The first way is by marinating the meat in any of your favorite marinades for at least a couple of hours or overnight before smoking. This involves adding all the ingredients of your choice to the meat, such as herbs and spices. These marinades add a lot of flavors to the meat as it sits in the refrigerator.

Another way to infuse the marinade into the meat is by injecting it with a meat injector. Insert the needle deep into sections of your meat. You want to make sure that the marinade is dispersed throughout the meat evenly.

The second way is by adding dry rubs just prior to cooking on the smoker or grill. The way this works is you add all the dry rub ingredients to your meat, let them sit for a couple of minutes and then cook on the smoker or grill.

The advantages of marinating your meat are that the flavors from the herbs and spices soak into the meat, making it very flavorful.

If you want to achieve a good bark then dry rubs are the way to go. They add a lot of flavors and taste good on all types of meat.

Why do I need Liquid in the Drip Pan when Smoking?

Photo credit:

The liquid in your drip pan keeps things moist and absorbs fat from drippings!

It also controls the temperature of your smoker. Yet, adding too much water into the drip pan will increase the time needed to smoke the meat.

The water in the drip pan also absorbs unwanted fatty acids from dripping meat. Otherwise, this oil will cause a buildup of soot and carbon, which can turn into an unpleasant burnt flavor.

You can experiment and replace water with beer, wine, or apple cider. These are the most common options to replace water and add a new taste!

Should I wrap my Meat or Should I let it uncovered When Smoking?

You’ve heard them say that when smoking, you should cover the brisket in foil or with a piece of butcher paper or foil. But is this really true, and if so, when? Let’s look at the pros and cons of wrapping your meat when smoking.

First off, wrapping meats when smoking does one main thing: It keeps the meat juicier when cooking, compared to when left unwrapped.

You can start smoking with an uncovered piece of meat for half of the total cooking time. Then when the meat is about halfway done, you can wrap it in foil or paper and continue cooking for about 1/3 of the total time cooking. In the end, unwrap the meat and let it cook for the remaining time. This way you get the juicier meat when finished.

Yet, you can smoke without wrapping the meat when it has a higher fat content.

Smoked sausage and smoked bacon are an example of when you don’t have to wrap them when smoking. They have a high enough fat content, that when smoked they won’t turn out dry when unwrapped.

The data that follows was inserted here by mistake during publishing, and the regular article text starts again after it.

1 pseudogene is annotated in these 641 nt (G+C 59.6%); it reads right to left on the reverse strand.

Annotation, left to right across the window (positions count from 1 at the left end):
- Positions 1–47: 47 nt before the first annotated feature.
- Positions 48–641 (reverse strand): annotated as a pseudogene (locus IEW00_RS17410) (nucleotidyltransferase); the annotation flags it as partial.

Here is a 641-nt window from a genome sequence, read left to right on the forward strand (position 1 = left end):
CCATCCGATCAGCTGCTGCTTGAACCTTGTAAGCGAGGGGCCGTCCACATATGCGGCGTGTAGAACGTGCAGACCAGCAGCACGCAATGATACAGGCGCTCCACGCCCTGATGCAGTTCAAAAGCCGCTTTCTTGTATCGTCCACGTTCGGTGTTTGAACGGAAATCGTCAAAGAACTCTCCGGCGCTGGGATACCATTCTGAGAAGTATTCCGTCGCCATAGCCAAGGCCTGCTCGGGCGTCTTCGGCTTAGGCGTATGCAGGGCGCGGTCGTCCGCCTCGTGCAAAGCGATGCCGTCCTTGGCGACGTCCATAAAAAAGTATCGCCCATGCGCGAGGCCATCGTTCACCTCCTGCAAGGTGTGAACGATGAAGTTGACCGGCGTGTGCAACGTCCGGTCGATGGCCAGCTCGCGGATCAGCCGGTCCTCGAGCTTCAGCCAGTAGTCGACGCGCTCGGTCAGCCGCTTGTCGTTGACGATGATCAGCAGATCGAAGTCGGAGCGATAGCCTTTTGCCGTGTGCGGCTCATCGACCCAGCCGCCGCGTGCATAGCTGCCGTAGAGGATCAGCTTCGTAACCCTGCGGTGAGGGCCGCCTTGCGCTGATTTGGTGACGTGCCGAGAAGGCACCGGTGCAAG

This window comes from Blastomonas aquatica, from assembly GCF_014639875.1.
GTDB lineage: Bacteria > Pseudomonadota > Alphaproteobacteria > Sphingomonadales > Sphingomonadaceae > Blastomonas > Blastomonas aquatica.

One of the reasons when smoking you may want to let the meat uncovered is for the crispy bark which you get on the outside of the meat.

Can I Smoke Cold Meat?

Photo credit:

It’s not a good idea to smoke cold meat. In order for the smoking process to work properly, you need heat and smoke. If the meat is too cold, it will take longer to cook and could eventually end raw in the center.

For best results, bring the meat up to room temperature before you smoke it. This will make the meat soak the smoke flavors better.

Yet, if you are planning to smoke for a long period of time, then it doesn’t matter if the meat is cold. In this case, the meat has plenty of time to cook.

If you are asking yourself “What about frozen meat?” then just forget about it.

Smoking frozen meat could lead to too many complications and eventually a very bad result. You don’t want this to happen because there is a risk of spoiling your meat.

Your best option is to wait a couple of hours and let it warm up before starting the process.

You could also leave it for a night in the refrigerator before smoking it. This will prevent the food from spoiling when placed inside the smoker.

How to Become a Better Meat Smoker?

Just the mention of barbeque can make a person drool. But what is it that makes some people better at smoking meats than others?

Now is the time to learn how to become a master meat smoker and impress your friends with your skills!

The first step is learning about barbecue basics – what types of equipment are available, how to set up for cooking, and how to season your food before cooking.

It is very important to learn from every previous experience. After you’ve had some practice smoking meats, examine what went well and what did not go so well. Use this info to guide you in your next barbeque endeavor!

You can also keep a diary, where you keep detailed notes on everything from weather conditions to gas adjustments. Additionally, you can write down ideas for future projects or pieces of knowledge that will help you become a better barbeque cook in the future!

The more details you add to this diary, the more help it will be in the future!

Another great way to learn is by watching someone else. Observe how the professionals set up their equipment and their technique for lighting the smoker, setting the cooking temperature on a gas or electric smoker, and properly seasoning their food before placing it into a smoker.

The last thing you need to keep in mind when becoming a better meat smoker is that no one is born a master smoker. Smoking meat is an art, and you will need to practice if you want to be a successful meat smoker!